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Cargo market braced for $40mn loss from South Africa arson attack

A general view of the burning warehouse after violence erupted following the jailing of former South African President Jacob Zuma, in Durban, South Africa, July 14, 2021. REUTERS/Rogan Ward

The London cargo market is facing losses of up to $40mn stemming from last month’s riots in South Africa, after arsonists razed a chemicals warehouse owned by Indian manufacturer UPL, Insurance Insider understands.

QBE is the lead insurer on the $40mn London market placement, which sources said was expected to result in a total loss, owing to the scale of the damage. The policy is brokered by Aon.

Major civil unrest broke out across South Africa last month following the jailing of former president Jacob Zuma, after he failed to attend an inquiry into corruption charges.

The rioting and looting led to multiple fires being set off in the Cornubia district on the outskirts of Durban, where the UPL warehouse is situated, storing a variety of products including fungicides and herbicides.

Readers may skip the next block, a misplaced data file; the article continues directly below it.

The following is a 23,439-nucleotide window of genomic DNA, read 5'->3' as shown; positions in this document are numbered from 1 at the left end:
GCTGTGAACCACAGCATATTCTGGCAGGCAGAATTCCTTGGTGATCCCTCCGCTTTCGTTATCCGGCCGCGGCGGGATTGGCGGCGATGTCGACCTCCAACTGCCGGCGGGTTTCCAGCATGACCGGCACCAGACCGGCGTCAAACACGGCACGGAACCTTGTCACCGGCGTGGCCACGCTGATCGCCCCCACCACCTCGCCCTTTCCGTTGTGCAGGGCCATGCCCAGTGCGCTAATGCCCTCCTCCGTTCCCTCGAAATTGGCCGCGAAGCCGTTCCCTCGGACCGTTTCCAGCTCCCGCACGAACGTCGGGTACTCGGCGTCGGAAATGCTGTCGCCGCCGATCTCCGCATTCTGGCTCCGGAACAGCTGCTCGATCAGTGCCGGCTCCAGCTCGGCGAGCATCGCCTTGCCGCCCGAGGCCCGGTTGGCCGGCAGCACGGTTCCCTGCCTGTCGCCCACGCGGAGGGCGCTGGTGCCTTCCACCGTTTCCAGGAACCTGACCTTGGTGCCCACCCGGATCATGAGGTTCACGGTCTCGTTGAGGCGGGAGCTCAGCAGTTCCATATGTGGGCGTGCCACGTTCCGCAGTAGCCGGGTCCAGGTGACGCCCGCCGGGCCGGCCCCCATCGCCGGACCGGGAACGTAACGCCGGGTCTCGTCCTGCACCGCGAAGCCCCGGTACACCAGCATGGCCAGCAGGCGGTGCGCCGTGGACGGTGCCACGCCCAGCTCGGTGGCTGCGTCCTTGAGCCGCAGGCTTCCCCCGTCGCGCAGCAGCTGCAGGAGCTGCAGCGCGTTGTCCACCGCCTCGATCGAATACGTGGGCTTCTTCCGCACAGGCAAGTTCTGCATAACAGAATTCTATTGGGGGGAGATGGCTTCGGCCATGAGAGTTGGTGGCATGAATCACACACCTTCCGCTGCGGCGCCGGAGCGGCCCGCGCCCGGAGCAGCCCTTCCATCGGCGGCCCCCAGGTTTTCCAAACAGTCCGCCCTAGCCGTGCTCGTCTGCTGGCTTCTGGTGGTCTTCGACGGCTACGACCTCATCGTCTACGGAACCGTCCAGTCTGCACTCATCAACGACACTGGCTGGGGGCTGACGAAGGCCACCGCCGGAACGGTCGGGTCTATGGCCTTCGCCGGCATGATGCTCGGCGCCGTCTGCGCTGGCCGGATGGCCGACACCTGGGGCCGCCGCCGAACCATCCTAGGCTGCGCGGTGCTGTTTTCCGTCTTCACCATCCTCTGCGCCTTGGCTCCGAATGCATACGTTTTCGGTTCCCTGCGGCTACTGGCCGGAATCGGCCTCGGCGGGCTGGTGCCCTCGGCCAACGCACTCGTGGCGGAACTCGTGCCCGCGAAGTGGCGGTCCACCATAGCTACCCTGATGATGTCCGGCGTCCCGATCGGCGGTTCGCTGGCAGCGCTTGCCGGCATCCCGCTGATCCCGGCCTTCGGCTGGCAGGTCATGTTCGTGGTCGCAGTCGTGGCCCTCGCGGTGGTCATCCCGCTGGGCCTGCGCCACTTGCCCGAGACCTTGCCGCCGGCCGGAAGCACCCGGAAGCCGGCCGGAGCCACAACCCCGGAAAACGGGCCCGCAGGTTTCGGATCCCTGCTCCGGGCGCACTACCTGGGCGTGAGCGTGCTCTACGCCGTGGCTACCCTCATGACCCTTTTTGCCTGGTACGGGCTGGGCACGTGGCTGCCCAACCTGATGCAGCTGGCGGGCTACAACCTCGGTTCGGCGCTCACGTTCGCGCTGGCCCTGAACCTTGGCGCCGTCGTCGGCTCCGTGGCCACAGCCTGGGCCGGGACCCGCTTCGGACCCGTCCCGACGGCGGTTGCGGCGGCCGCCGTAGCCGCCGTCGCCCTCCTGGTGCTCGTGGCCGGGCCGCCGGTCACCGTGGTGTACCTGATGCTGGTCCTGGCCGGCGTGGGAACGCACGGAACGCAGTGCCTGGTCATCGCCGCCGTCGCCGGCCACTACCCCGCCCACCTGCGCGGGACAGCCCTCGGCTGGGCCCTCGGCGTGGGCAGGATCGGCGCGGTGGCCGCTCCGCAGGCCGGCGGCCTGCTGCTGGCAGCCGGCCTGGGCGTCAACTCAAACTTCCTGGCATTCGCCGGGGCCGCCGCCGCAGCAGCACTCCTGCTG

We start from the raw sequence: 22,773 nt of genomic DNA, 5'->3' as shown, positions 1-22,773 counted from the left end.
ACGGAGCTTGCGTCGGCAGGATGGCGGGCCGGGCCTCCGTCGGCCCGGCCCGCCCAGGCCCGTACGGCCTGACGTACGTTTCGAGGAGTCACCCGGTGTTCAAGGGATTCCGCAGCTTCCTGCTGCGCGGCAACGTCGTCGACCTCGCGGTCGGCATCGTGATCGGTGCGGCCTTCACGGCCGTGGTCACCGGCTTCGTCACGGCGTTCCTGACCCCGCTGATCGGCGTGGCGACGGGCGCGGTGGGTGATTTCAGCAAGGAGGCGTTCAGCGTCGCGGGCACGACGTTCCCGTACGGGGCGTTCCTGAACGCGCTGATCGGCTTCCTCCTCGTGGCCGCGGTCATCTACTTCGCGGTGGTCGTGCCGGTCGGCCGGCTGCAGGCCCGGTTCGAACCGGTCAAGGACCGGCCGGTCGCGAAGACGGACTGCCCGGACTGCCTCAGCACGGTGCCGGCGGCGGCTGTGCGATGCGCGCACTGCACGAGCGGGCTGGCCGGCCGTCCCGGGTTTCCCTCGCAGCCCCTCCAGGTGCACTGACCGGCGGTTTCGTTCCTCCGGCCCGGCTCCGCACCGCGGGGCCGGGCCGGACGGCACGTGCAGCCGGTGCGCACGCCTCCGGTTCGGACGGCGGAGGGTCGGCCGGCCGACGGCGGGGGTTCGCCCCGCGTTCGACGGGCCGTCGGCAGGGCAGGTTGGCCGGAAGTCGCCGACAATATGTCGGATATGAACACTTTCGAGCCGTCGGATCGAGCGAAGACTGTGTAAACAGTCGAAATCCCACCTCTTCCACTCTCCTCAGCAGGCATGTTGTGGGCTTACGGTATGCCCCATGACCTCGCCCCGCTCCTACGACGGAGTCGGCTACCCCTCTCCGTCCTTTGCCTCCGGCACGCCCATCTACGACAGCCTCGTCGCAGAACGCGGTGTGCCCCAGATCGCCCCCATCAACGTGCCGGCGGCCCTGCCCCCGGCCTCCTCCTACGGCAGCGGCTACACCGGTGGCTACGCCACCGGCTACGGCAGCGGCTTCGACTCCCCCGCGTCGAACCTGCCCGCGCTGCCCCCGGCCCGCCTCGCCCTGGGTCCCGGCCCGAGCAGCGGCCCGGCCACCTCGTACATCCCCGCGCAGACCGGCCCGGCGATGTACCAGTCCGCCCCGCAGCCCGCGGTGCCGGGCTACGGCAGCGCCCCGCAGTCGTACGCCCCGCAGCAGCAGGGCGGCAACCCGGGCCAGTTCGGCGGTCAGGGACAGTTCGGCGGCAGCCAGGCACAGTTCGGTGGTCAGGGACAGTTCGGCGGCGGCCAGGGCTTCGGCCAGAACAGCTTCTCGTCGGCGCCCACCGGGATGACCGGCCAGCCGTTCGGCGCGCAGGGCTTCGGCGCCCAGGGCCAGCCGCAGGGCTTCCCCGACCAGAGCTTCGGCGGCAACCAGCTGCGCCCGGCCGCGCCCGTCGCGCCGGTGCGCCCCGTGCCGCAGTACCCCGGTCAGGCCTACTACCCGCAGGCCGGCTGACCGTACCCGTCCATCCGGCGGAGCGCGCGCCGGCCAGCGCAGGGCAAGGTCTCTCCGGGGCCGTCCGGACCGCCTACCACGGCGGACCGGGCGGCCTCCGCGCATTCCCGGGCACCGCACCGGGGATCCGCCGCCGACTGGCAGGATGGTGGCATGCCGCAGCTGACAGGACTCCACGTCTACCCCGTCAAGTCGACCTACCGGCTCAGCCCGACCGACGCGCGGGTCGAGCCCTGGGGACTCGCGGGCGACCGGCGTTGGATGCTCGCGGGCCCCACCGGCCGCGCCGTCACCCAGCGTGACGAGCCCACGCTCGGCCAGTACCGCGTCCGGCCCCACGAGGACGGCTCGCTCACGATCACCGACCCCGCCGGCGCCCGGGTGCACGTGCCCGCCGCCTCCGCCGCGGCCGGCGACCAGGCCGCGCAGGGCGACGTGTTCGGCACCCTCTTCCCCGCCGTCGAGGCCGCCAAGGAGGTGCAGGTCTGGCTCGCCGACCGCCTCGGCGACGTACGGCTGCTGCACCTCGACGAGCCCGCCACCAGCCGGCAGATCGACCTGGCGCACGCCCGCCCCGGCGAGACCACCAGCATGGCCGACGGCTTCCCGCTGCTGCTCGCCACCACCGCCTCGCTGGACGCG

Security at the state-of-the-art warehouse was overwhelmed by rioters on 12 July, and a fire was set off, causing a large toxic smoke cloud to escape into the atmosphere, as well as a major chemical spill into the nearby Ohlanga River.

UPL was forced to warn local residents that exposure to the fumes may result in eye and respiratory irritation.

The London market is already expecting large claims activity to result from the spell of civil unrest, with early indications that political violence underwriters could be faced with a claims bill of up to $1bn, mainly stemming from reinsurance arrangements with state-owned insurer Sasria.

Sasria has recently estimated that the final claims bill from the spell of rioting last month will reach 19bn-20bn rand ($1.27bn-$1.33bn).

The insurer said it had registered over 95% of all claims related to the incident of civil unrest, during which the country descended into violence and turmoil.

Meanwhile, there has been an easing-off of rating pressure in the cargo market this year thanks to the entrance of new capacity, following several years of material correction.

A number of containership accidents in early 2021 have resulted in claims for the sector, as well as a fire at a Japanese electrical goods warehouse, which could end up costing the London market up to $70mn via Japanese treaties.

QBE and Aon declined to comment. UPL did not respond to a request for comment.

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